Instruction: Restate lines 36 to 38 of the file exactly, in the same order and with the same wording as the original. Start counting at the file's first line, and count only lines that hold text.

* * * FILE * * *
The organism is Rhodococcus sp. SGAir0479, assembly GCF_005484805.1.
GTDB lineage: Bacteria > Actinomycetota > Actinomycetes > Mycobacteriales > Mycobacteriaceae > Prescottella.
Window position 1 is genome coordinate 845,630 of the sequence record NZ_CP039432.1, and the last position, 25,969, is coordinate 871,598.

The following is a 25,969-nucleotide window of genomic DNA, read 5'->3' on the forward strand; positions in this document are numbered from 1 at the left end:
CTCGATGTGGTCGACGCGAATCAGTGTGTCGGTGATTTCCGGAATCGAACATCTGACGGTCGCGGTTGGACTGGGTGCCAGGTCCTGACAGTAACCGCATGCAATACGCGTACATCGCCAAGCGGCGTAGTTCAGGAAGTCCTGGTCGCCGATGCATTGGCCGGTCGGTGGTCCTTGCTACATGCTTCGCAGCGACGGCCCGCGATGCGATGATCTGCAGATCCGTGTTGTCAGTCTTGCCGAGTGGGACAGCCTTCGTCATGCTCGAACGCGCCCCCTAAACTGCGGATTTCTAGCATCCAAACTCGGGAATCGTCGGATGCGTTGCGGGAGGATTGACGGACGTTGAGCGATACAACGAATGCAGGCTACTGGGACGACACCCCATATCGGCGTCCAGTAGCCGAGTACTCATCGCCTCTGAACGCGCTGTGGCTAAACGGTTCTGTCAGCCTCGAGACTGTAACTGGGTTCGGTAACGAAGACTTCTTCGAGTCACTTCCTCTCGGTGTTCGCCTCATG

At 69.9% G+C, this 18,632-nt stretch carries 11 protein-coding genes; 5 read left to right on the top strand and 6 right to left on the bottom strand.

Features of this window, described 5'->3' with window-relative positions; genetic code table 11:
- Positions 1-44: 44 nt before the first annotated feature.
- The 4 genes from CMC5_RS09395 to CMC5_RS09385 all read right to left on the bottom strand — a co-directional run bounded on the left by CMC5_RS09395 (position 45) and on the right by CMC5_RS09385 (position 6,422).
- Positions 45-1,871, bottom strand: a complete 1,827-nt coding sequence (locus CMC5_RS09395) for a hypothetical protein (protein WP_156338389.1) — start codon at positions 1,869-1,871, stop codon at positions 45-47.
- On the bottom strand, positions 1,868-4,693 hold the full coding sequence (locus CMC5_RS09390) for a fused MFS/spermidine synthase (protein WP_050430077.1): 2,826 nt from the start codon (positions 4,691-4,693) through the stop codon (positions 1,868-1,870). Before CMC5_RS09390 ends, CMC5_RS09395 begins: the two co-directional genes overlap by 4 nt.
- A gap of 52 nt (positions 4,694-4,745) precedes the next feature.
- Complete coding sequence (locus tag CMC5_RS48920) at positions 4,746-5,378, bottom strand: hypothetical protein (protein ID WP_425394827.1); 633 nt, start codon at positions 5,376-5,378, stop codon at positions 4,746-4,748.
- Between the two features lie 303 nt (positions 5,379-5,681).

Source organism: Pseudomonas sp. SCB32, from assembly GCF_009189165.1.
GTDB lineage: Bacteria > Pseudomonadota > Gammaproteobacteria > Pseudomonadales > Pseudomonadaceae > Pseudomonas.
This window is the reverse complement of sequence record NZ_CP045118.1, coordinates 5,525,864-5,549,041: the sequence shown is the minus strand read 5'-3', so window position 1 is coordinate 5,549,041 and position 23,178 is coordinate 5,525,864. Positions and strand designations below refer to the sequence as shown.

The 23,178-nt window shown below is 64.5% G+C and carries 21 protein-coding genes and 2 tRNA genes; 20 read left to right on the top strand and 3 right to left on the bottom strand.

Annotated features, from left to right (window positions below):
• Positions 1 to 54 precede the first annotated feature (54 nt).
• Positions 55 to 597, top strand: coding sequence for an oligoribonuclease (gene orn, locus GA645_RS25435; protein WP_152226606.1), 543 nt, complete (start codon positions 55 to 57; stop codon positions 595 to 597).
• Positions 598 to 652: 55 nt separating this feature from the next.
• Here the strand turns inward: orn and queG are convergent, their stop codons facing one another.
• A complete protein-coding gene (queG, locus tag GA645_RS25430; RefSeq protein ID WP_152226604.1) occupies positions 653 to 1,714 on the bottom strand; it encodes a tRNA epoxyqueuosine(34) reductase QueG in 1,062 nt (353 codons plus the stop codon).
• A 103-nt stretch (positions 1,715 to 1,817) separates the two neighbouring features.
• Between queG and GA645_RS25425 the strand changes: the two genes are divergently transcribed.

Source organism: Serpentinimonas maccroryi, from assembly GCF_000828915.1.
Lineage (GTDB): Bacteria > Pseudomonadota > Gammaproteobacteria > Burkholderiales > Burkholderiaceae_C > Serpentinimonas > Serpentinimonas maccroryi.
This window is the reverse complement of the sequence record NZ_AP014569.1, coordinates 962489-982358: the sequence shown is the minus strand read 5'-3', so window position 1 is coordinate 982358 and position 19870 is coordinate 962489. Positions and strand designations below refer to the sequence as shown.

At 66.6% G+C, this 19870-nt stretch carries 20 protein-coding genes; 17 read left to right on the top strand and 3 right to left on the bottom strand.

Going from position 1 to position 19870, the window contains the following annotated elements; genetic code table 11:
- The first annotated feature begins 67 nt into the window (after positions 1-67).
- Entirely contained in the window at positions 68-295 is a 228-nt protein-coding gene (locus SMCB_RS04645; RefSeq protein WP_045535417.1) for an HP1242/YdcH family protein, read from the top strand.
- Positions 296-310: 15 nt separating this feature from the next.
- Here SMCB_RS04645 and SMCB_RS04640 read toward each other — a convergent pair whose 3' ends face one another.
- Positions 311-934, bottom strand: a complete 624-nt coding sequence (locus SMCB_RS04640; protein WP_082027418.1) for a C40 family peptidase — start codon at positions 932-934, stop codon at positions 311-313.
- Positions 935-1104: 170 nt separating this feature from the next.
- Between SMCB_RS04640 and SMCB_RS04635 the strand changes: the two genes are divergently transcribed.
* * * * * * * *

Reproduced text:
- Positions 311-934, bottom strand: a complete 624-nt coding sequence (locus SMCB_RS04640; protein WP_082027418.1) for a C40 family peptidase — start codon at positions 932-934, stop codon at positions 311-313.
- Positions 935-1104: 170 nt separating this feature from the next.
- Between SMCB_RS04640 and SMCB_RS04635 the strand changes: the two genes are divergently transcribed.